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Financial Security Versus Independence

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The changing face of the United States should be viewed as an opportunity

James E. Smith and Alex Hatch

In 2015, the Bureau of Labor (BLS) Statistics released the results of a study dubbed the “National Longitudinal Survey of Youth 1979.”  This survey observed the employment habits of nearly ten thousand men and women of various groups over a 30-year period. Of all the data presented by the study, two numbers most characterize the evolution of the American job market: 11.7 and 93.7.  

The former represents the average number of jobs a person will work between the ages of 18 and 48; the latter the percent of people age 30 to 34 who will spend less than 15 years with any single employer.  

These numbers reflect the downward trend, if not the death, of the one-time American idea of being a “company man.”  The average American no longer aspires to grind through a nine-to-five job in his or her perfect first employment scenario. If they did initially, the volatility of the current job market seems to force a more thorough review of reality.  

At the very least, they certainly don’t expect to be rewarded with a mantle clock or gold watch after thirty-plus years of faithful service. Even in their early to mid-thirties, an age when most people begin to settle down and raise a family, the average American is still willing to change careers and locations repeatedly to further their long-term economic viability.

In most cases a planned career change provides an improvement in living and working conditions, as well as a boost in income. For most, these improvements are reflected in the standard of living enjoyed, and also with measureable improvements in future financial security, improved net value, greater liquidity, and larger retirement benefits.

For some, the correct choices may also provide the ability to cross the threshold where financial security becomes financial independence: defined as the ability to continue the same, or better, lifestyle without a job; the much-heralded early retirement.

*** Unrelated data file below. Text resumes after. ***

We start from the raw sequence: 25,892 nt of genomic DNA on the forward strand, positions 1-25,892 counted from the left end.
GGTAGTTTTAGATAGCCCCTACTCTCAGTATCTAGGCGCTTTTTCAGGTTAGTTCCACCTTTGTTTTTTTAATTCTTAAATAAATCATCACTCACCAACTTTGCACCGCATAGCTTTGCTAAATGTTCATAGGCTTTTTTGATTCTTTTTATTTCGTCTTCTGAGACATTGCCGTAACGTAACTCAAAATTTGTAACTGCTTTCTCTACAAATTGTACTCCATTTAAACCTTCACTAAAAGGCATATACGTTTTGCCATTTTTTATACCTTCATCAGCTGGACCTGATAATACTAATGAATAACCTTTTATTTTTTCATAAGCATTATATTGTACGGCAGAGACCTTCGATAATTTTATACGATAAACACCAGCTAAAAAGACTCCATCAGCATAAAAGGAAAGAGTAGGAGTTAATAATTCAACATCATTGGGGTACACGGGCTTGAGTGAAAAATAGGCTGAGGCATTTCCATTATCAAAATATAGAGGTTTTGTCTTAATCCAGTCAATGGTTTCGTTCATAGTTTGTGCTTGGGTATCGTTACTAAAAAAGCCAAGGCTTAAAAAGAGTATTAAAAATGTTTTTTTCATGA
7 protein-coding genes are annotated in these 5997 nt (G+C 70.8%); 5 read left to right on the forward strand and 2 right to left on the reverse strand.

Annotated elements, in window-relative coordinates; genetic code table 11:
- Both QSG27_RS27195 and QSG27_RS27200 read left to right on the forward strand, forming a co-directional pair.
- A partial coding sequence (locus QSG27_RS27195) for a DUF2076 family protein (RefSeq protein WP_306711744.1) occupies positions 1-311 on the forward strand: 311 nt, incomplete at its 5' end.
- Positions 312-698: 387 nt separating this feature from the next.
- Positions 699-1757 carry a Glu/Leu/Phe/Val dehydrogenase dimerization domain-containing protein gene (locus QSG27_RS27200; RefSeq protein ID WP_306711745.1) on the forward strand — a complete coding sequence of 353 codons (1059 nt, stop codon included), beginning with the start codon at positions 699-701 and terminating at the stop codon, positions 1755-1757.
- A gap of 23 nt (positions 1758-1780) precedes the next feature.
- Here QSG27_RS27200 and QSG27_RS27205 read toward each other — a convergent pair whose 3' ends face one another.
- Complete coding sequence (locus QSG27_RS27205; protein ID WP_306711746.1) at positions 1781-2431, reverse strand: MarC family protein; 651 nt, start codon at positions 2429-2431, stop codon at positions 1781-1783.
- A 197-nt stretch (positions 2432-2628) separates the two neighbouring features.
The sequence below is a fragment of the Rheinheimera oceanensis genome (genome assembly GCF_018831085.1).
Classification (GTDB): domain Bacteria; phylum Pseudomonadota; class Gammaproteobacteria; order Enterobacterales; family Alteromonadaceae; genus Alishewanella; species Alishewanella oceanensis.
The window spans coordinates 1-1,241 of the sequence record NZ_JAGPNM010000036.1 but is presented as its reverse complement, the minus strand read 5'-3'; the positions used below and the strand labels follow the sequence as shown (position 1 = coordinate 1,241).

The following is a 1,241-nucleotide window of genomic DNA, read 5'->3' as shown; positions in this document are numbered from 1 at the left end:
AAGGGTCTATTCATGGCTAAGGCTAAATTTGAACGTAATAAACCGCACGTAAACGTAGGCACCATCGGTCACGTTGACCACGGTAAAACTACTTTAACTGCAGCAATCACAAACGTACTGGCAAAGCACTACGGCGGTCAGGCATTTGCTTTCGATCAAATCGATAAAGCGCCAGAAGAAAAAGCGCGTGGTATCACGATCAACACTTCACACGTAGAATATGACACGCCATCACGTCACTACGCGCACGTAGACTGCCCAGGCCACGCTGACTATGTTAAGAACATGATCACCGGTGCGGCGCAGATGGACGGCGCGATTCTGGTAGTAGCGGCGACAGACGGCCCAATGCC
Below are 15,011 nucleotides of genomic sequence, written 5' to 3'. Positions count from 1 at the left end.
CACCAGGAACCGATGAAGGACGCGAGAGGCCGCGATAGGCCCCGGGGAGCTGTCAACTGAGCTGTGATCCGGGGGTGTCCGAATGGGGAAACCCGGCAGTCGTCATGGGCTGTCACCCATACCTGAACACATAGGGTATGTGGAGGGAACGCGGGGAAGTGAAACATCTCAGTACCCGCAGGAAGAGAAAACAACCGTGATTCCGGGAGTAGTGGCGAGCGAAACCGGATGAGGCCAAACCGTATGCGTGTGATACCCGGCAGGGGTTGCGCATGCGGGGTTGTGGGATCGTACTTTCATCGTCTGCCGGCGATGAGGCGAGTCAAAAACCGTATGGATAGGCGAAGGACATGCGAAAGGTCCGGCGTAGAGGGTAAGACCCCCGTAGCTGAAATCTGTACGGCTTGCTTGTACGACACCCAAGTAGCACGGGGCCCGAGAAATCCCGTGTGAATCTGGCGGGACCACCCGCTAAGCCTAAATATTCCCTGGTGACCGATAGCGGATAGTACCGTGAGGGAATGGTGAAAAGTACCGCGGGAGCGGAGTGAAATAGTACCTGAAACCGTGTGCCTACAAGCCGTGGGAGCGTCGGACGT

The frequency for this likelihood increases for the case where workers take greater personal and financial risks early in their career by investing in additional retirement plans, stocks and bonds or, more significantly, by contributing their time and future income to innovative technologies and start-ups.

Accordingly, spurred on by the age of the internet, numerous opportunities have sprung up in the last 30 years, resulting in a more than eight-fold increase in millionaires. That demographic can be used here to illustrate the number of people who have become financially independent.

More specifically, in 1988 there were only about 1.5 million millionaires in the United States. By 2017, this number had increased to 10.8 million, showing that, as investment savvy workers and the innovations they support have grown, so too have the number of financially independent Americans.

By and large though, employer mobility, as enjoyed by American workers, has often come at the cost of their financial security.  According to the BLS study, during the 30-year period the bureau analyzed, the subjects spent a total of 22% of their time from age 18 to 48 either unemployed or out of the workforce.  This means that they were out of the working world for nearly seven years during what should be the most productive portion of their lives.